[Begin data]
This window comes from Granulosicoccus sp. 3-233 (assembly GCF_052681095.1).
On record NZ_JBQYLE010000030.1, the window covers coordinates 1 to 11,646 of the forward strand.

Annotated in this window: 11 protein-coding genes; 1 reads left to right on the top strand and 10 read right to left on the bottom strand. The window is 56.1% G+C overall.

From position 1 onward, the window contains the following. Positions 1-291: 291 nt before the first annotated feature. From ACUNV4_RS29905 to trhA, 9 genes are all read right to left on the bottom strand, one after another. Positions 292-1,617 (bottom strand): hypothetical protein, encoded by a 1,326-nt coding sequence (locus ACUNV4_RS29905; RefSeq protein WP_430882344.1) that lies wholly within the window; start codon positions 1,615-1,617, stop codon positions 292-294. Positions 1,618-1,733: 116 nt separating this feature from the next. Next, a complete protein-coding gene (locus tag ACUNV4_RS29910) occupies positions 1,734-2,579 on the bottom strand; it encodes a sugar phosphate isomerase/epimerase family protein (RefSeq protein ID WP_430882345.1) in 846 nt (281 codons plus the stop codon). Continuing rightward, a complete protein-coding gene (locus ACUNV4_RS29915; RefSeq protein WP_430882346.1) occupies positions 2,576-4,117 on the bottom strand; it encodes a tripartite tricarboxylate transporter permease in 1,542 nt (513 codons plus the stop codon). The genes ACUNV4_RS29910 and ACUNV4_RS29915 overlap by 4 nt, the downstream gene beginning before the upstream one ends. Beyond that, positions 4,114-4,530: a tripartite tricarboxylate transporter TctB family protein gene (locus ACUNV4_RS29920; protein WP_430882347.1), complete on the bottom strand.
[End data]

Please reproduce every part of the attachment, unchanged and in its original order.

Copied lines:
This window comes from Granulosicoccus sp. 3-233 (assembly GCF_052681095.1).
On record NZ_JBQYLE010000030.1, the window covers coordinates 1 to 11,646 of the forward strand.

Annotated in this window: 11 protein-coding genes; 1 reads left to right on the top strand and 10 read right to left on the bottom strand. The window is 56.1% G+C overall.

From position 1 onward, the window contains the following. Positions 1-291: 291 nt before the first annotated feature. From ACUNV4_RS29905 to trhA, 9 genes are all read right to left on the bottom strand, one after another. Positions 292-1,617 (bottom strand): hypothetical protein, encoded by a 1,326-nt coding sequence (locus ACUNV4_RS29905; RefSeq protein WP_430882344.1) that lies wholly within the window; start codon positions 1,615-1,617, stop codon positions 292-294. Positions 1,618-1,733: 116 nt separating this feature from the next. Next, a complete protein-coding gene (locus tag ACUNV4_RS29910) occupies positions 1,734-2,579 on the bottom strand; it encodes a sugar phosphate isomerase/epimerase family protein (RefSeq protein ID WP_430882345.1) in 846 nt (281 codons plus the stop codon). Continuing rightward, a complete protein-coding gene (locus ACUNV4_RS29915; RefSeq protein WP_430882346.1) occupies positions 2,576-4,117 on the bottom strand; it encodes a tripartite tricarboxylate transporter permease in 1,542 nt (513 codons plus the stop codon). The genes ACUNV4_RS29910 and ACUNV4_RS29915 overlap by 4 nt, the downstream gene beginning before the upstream one ends. Beyond that, positions 4,114-4,530: a tripartite tricarboxylate transporter TctB family protein gene (locus ACUNV4_RS29920; protein WP_430882347.1), complete on the bottom strand.